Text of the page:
Indeed, since the late 90' when the behavioral approach to law came to its own, many have criticized the relatively narrower scope of psychology in this “new” movement. At the same time, one might argue that it is hard to ignore the higher visibility of the triangle relationship of psychology, economics and law over the dual relationship of law and psychology, at least in the legal scholarship.
While the original approach of law and psychology focused on well-defined populations (i.e. the mentally ill, criminals, children and jury/judge (the law and behavioral economics literature has indeed lead to a dramatic increase in the areas of law researched, the type of populations analyzed and the variety of normative solutions offered. Along these lines, it has been argued that psychology will always need economics because it lacked the normative coherence and the dominant founding fathers, economics have.
In an important paper, Norton and Ariely (2007) document the differences between the methodological assumptions of psychology and those of behavioral economics. Based on these distinctions, they further describe the effect of their experimental techniques as well as the generalizability of the findings. From a legal perspective, it seems clear that the contextual sensitivity of psychology, put then in an inferior position relatively to the greater abstraction allowed in experimental economics.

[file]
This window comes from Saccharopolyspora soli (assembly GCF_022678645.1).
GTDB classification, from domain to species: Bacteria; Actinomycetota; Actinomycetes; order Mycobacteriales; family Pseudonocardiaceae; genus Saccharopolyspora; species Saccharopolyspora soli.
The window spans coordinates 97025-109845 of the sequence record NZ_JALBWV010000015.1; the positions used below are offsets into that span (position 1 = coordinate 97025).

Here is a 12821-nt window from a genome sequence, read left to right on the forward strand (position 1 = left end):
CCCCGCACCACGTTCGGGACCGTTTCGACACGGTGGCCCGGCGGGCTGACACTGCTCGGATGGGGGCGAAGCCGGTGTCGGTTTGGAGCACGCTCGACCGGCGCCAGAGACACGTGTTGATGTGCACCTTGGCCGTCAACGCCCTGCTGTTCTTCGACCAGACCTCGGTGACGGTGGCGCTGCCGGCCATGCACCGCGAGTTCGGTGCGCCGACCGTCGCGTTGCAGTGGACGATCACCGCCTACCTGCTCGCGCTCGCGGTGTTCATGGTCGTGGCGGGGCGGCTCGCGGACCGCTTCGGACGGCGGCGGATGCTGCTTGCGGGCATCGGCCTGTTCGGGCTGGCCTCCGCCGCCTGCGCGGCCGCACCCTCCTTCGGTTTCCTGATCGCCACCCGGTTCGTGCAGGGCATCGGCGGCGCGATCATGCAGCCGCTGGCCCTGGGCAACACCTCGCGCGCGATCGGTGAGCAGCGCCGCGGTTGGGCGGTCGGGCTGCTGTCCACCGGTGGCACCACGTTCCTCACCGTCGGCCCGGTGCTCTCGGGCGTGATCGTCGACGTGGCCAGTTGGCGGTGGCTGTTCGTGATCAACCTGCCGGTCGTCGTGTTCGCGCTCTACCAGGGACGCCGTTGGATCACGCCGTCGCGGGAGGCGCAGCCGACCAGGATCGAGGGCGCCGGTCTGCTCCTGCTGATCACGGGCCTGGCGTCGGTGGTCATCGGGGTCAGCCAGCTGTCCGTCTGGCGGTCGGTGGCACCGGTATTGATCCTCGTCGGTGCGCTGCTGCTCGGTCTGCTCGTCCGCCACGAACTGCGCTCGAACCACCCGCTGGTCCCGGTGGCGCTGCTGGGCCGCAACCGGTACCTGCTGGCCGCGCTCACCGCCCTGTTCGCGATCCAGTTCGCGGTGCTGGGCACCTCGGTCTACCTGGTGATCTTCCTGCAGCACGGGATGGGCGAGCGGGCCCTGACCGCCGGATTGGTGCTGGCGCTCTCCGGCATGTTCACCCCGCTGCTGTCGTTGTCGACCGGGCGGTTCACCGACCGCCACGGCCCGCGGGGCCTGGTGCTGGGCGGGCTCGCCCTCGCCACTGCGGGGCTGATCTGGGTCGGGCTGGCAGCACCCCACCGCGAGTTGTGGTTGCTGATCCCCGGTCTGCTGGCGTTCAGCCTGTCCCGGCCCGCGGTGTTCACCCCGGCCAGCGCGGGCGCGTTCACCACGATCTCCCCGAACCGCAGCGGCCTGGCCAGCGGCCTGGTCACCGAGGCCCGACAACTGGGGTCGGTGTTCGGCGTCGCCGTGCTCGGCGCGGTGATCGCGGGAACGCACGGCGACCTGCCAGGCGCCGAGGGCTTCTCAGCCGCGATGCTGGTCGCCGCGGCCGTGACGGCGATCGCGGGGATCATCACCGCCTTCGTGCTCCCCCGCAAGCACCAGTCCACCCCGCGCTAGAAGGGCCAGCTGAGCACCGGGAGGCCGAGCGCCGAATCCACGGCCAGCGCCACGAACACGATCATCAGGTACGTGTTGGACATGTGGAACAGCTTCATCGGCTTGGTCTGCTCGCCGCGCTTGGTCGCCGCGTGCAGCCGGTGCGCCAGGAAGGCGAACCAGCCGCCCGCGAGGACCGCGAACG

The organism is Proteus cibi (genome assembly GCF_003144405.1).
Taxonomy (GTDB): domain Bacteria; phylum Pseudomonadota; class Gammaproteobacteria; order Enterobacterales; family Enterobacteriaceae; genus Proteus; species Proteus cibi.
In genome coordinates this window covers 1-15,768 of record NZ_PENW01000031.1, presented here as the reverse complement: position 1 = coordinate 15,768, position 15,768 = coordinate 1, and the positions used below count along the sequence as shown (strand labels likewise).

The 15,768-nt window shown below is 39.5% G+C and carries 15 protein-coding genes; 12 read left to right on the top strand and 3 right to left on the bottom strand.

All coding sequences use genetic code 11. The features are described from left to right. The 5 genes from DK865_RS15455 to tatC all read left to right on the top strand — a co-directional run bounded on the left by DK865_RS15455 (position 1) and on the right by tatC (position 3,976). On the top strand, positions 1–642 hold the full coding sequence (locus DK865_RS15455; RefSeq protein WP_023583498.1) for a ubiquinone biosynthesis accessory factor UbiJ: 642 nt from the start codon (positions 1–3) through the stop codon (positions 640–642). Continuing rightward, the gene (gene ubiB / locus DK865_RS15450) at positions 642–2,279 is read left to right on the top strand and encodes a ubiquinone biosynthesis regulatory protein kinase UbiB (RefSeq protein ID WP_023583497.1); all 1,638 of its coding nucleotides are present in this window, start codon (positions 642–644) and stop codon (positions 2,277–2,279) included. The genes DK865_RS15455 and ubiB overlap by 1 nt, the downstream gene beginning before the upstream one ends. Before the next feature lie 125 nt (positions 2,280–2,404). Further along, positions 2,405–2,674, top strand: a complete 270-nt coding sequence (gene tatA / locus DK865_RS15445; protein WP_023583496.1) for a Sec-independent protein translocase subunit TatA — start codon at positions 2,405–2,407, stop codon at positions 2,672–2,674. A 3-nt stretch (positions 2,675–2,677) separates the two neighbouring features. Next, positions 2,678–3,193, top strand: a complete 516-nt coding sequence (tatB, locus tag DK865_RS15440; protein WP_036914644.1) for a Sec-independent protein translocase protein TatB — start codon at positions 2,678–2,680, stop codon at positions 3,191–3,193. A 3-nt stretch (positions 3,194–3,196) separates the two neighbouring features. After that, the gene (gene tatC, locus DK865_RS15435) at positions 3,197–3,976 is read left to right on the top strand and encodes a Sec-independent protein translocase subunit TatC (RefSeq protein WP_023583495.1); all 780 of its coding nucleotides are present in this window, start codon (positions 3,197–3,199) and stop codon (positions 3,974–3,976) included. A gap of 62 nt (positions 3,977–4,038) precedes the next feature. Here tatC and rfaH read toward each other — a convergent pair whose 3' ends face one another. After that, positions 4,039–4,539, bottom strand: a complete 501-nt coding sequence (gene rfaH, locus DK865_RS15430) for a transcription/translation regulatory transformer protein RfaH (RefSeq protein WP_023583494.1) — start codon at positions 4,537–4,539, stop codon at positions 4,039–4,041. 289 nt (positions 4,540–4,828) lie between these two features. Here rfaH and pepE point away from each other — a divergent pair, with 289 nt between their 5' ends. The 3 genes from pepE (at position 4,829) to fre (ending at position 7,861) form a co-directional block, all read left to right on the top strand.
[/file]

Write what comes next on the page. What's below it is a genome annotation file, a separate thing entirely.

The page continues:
In my view, no good answer is available to this dilemma. Nonetheless, those of us who do write in these areas should be aware of this tension and recognize the pros and cons of each approach. Whatever the benefits of the triangle model, it is crucial to be aware of the price being paid in the current state of affairs.
Ariely, D., & Norton, M. I. (2007). Psychology and Experimental Economics A Gap in Abstraction. Current Directions in Psychological Science, 16(6), 336-339.
Kahneman, D. (2003). Maps of bounded rationality: Psychology for behavioral economics. American economic review, 1449-1475.